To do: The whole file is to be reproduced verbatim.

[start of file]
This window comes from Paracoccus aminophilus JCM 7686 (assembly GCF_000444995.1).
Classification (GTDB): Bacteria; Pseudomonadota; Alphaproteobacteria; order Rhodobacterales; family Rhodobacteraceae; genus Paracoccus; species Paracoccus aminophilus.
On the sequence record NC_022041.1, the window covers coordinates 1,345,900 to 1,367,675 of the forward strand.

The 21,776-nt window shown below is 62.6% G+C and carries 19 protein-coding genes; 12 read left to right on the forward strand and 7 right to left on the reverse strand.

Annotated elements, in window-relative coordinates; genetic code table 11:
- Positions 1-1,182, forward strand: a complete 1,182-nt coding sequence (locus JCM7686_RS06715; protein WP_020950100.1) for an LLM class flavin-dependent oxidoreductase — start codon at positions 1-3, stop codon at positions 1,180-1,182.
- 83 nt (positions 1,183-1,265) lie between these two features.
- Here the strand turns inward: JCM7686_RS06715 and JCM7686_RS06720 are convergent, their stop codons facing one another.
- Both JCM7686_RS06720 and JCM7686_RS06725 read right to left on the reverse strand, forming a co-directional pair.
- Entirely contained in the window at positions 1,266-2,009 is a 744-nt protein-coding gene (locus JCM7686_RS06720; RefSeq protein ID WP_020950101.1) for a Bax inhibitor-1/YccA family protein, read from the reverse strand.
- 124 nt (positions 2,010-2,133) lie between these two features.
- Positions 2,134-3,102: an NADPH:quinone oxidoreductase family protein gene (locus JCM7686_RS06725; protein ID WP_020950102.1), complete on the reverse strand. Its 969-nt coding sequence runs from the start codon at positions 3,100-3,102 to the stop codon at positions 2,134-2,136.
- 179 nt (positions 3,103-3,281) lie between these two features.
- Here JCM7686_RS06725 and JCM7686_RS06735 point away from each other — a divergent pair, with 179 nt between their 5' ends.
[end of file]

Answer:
This window comes from Paracoccus aminophilus JCM 7686 (assembly GCF_000444995.1).
Classification (GTDB): Bacteria; Pseudomonadota; Alphaproteobacteria; order Rhodobacterales; family Rhodobacteraceae; genus Paracoccus; species Paracoccus aminophilus.
On the sequence record NC_022041.1, the window covers coordinates 1,345,900 to 1,367,675 of the forward strand.

The 21,776-nt window shown below is 62.6% G+C and carries 19 protein-coding genes; 12 read left to right on the forward strand and 7 right to left on the reverse strand.

Annotated elements, in window-relative coordinates; genetic code table 11:
- Positions 1-1,182, forward strand: a complete 1,182-nt coding sequence (locus JCM7686_RS06715; protein WP_020950100.1) for an LLM class flavin-dependent oxidoreductase — start codon at positions 1-3, stop codon at positions 1,180-1,182.
- 83 nt (positions 1,183-1,265) lie between these two features.
- Here the strand turns inward: JCM7686_RS06715 and JCM7686_RS06720 are convergent, their stop codons facing one another.
- Both JCM7686_RS06720 and JCM7686_RS06725 read right to left on the reverse strand, forming a co-directional pair.
- Entirely contained in the window at positions 1,266-2,009 is a 744-nt protein-coding gene (locus JCM7686_RS06720; RefSeq protein ID WP_020950101.1) for a Bax inhibitor-1/YccA family protein, read from the reverse strand.
- 124 nt (positions 2,010-2,133) lie between these two features.
- Positions 2,134-3,102: an NADPH:quinone oxidoreductase family protein gene (locus JCM7686_RS06725; protein ID WP_020950102.1), complete on the reverse strand. Its 969-nt coding sequence runs from the start codon at positions 3,100-3,102 to the stop codon at positions 2,134-2,136.
- 179 nt (positions 3,103-3,281) lie between these two features.
- Here JCM7686_RS06725 and JCM7686_RS06735 point away from each other — a divergent pair, with 179 nt between their 5' ends.